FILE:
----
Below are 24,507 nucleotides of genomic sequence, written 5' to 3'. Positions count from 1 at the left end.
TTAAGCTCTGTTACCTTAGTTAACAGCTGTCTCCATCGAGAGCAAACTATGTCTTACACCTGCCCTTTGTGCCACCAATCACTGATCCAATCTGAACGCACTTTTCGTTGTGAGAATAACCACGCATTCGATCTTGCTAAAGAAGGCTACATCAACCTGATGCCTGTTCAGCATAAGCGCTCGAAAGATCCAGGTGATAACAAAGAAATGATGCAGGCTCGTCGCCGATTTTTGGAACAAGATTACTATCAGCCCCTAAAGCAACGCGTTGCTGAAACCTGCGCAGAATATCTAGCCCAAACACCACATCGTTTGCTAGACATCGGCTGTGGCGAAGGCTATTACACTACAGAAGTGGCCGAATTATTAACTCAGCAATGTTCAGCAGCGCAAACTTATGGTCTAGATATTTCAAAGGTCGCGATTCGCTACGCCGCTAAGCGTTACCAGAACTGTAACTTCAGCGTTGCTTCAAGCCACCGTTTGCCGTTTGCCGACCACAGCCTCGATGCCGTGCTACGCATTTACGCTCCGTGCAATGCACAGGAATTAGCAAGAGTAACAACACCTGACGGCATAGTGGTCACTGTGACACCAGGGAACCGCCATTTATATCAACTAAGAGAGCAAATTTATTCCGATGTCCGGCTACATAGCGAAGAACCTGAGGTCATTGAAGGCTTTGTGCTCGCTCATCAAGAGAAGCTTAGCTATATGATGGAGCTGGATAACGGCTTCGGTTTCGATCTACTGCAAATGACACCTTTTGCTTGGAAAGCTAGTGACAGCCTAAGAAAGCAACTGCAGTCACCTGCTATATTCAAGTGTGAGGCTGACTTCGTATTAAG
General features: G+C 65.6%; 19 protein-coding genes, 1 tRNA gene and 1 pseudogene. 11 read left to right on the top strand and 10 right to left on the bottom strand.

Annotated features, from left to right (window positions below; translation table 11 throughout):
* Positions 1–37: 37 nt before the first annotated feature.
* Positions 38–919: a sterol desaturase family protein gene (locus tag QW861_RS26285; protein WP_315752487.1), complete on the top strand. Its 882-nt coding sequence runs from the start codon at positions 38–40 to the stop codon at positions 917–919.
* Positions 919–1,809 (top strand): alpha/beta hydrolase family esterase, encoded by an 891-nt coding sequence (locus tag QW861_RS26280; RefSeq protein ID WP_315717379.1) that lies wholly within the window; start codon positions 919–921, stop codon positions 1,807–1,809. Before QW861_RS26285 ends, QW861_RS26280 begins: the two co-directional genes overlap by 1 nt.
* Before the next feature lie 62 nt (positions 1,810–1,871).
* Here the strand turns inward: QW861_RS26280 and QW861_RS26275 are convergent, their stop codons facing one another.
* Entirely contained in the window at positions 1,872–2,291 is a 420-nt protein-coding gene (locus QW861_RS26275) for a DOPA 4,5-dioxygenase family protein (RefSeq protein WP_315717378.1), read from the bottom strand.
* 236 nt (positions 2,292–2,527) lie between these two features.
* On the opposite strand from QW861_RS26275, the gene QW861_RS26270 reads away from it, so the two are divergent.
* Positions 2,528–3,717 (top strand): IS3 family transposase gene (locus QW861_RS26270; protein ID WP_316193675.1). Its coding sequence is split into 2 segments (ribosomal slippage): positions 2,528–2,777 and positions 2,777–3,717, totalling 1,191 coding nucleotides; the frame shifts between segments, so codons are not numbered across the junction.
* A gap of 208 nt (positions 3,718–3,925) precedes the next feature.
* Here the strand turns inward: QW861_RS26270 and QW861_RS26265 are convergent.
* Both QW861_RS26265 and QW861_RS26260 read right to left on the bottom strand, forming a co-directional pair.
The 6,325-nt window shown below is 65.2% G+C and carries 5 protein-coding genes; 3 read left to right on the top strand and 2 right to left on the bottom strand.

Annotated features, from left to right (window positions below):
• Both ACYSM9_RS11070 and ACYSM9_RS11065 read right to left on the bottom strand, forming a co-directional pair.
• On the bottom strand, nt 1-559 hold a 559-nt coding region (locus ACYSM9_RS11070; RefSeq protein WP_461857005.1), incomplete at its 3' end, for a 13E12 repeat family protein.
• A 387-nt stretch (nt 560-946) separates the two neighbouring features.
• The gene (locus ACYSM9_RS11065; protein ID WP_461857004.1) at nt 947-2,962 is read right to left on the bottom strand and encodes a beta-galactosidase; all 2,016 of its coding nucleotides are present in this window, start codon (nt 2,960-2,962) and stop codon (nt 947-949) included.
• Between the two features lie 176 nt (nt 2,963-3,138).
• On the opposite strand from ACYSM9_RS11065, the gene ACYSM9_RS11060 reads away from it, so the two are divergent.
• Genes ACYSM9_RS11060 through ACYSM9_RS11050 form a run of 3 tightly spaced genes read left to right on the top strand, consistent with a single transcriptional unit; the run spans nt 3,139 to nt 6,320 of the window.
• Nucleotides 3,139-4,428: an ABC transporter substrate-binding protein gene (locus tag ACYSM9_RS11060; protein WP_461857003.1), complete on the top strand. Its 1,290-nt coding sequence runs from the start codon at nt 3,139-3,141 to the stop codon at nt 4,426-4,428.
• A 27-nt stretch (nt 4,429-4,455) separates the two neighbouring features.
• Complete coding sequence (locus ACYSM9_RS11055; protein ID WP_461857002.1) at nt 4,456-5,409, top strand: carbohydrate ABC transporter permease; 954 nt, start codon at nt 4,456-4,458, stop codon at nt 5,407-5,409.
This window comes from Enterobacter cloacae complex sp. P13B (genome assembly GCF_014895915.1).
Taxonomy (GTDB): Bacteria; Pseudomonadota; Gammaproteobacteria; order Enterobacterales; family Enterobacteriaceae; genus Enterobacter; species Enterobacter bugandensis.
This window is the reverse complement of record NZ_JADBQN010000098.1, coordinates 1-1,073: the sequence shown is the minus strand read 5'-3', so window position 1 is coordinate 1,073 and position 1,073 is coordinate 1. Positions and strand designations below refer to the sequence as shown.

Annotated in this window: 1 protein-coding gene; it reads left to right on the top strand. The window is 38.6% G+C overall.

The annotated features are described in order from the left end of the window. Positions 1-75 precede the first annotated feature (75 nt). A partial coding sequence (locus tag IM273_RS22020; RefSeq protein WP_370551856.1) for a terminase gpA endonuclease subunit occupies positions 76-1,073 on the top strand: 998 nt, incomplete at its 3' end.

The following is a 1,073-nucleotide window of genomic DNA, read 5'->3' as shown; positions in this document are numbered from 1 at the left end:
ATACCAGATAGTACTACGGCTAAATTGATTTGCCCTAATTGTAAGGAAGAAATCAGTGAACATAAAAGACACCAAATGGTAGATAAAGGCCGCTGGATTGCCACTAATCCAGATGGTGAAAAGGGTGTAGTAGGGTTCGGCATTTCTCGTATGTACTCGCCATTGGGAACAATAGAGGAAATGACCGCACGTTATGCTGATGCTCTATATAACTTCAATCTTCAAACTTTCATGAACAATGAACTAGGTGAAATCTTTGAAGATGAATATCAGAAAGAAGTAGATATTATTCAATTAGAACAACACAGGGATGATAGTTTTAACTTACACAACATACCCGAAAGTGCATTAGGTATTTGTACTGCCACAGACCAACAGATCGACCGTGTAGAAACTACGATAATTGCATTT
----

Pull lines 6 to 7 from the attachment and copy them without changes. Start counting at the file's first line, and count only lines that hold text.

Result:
* Positions 38–919: a sterol desaturase family protein gene (locus tag QW861_RS26285; protein WP_315752487.1), complete on the top strand. Its 882-nt coding sequence runs from the start codon at positions 38–40 to the stop codon at positions 917–919.
* Positions 919–1,809 (top strand): alpha/beta hydrolase family esterase, encoded by an 891-nt coding sequence (locus tag QW861_RS26280; RefSeq protein ID WP_315717379.1) that lies wholly within the window; start codon positions 919–921, stop codon positions 1,807–1,809. Before QW861_RS26285 ends, QW861_RS26280 begins: the two co-directional genes overlap by 1 nt.